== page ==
The top US tech companies have pledged to invest billions of dollars to strengthen cybersecurity defenses and train skilled workers, the White House announced on Wednesday after President Joe Biden’s private meeting with senior executives.
The Washington meeting was held during a relentless streak of ransomware attacks that targeted critical infrastructure and large corporations, as well as other illicit cyber operations that US authorities have linked to foreign hackers.
The Biden government has urged the private sector to do its part to protect itself against these increasingly sophisticated attacks. In public comments ahead of the meeting, Biden referred to cybersecurity as a “fundamental national security challenge” for the US.
“The reality is that most of our critical infrastructure is owned and operated by the private sector, and the federal government cannot meet this challenge alone,” said Biden. “I invited all of you here today because you have the power, ability and responsibility, I believe, to raise the bar on cybersecurity.”
After the meeting, the White House announced that Google had pledged to invest $10 billion (about INR 74,249 crores) in cybersecurity over the next five years, money intended to help protect the software supply chain and expand programs of zero confidence. The Biden administration sought ways to secure the government’s supply chain after a massive Russian government cyber-espionage campaign that exploited vulnerabilities and gave hackers access to the networks of US government agencies and private companies.
Microsoft, for its part, said it will invest $20 billion (about INR 1.48.475 million) in cybersecurity over the next five years and will make $150 million (about Rs. 1.113 million) available in technical services to help users local governments to update their defenses. IBM plans to train 150,000 people in cybersecurity over three years, Apple said it would develop a new program to help strengthen the technology supply chain, and Amazon said it would provide the public with the same security awareness training it does. to employees.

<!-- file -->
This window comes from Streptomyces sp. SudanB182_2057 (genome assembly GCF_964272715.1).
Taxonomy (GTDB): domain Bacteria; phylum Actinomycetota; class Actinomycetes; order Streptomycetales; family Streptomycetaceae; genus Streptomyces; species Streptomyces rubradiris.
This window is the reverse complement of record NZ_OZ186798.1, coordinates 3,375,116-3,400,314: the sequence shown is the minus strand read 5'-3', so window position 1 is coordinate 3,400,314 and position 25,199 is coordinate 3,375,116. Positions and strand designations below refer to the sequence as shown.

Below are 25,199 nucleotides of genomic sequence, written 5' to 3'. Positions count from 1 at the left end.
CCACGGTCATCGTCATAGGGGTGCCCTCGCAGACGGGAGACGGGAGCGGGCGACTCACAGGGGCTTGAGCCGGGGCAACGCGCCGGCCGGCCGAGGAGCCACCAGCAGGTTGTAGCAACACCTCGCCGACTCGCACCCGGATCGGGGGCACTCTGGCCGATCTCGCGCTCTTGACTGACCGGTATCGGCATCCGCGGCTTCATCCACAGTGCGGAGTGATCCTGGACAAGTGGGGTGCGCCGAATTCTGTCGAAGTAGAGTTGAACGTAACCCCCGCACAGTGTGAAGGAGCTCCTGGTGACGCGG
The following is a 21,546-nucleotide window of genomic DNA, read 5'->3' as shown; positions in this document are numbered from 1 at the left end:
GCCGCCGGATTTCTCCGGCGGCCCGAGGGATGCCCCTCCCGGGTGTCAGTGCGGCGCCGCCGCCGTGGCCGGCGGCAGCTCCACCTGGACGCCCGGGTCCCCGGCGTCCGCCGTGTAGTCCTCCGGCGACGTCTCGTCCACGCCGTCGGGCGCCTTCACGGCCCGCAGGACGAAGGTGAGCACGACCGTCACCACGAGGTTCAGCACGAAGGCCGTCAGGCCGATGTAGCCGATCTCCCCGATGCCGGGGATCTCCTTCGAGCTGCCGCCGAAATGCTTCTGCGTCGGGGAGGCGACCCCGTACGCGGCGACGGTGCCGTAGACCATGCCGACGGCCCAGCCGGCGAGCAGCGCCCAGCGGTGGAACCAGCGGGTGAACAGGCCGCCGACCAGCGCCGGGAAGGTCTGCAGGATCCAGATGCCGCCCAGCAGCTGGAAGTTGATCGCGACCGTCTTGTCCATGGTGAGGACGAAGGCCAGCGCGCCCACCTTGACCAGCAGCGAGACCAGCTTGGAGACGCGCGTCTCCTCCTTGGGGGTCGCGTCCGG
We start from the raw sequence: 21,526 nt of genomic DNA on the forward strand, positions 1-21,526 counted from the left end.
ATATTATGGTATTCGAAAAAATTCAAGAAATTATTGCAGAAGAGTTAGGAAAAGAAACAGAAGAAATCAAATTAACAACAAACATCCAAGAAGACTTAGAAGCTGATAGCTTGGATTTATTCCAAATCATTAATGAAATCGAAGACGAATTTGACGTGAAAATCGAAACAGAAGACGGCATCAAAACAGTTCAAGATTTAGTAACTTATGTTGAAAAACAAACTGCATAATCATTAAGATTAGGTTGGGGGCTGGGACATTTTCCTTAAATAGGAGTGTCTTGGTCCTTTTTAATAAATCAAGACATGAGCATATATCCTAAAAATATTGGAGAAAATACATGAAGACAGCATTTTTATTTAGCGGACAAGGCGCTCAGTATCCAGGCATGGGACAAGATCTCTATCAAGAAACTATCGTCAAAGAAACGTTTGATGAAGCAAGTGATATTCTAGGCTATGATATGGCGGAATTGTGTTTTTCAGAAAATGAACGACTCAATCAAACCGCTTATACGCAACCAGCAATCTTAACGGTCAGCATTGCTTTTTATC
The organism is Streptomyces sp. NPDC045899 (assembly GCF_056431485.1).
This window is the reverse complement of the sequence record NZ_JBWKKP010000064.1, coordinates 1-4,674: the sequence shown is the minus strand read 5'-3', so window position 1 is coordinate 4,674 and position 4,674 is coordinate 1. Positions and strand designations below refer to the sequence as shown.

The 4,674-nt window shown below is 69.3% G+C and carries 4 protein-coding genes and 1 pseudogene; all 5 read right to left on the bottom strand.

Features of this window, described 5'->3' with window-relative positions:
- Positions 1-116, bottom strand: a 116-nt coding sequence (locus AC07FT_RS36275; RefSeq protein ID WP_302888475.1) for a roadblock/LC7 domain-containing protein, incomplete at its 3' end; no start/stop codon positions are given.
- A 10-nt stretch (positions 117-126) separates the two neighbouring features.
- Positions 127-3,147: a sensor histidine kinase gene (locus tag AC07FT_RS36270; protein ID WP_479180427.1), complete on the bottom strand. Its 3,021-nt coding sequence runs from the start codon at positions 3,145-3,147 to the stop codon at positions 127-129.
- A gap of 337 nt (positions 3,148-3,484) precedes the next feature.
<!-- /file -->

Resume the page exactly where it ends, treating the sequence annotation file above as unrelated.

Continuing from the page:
Top executives from each of these companies were invited to Wednesday’s meeting, as were executives from the financial sector and representatives from the energy, education and insurance sectors. A government initiative that initially supported the cybersecurity defenses of electric utilities has now expanded to focus on natural gas pipelines, the White House said on Wednesday.
While ransomware was an aspect of Wednesday’s meeting, a senior government official who briefed reporters in advance said the goal was much broader, centered on identifying the “root causes of any kind of malicious cyber activity” as well as ways in which the private sector can help strengthen cybersecurity. The official informed reporters on condition of anonymity.
The meeting took place as Biden’s national security team was being consumed by the withdrawal of troops from Afghanistan and the chaotic evacuation of Americans and Afghan citizens. The fact that it remained on the calendar indicates that the government considers cybersecurity a high agenda item, with the government official describing Wednesday’s meeting as a “call to action”.
The wide range of participants underscores how cyber attacks have hit virtually every sector of commerce. In May, for example, hackers associated with a Russian-based cyber gang launched a ransomware attack on a major fuel pipeline in the United States, causing the pipeline to temporarily halt operations. Weeks later, the world’s biggest meat processor, JBS, was hit by an attack by a different group of hackers.
In both cases, companies made multi-million ransom payments in an effort to get back online.
Biden pointed to a summit meeting with Russian President Vladimir Putin in June on Wednesday when he said he made clear his expectation that Russia would take steps to curb the ransomware gangs because “they know where (the hackers) are and who they are”.
© Thomson Reuters 2021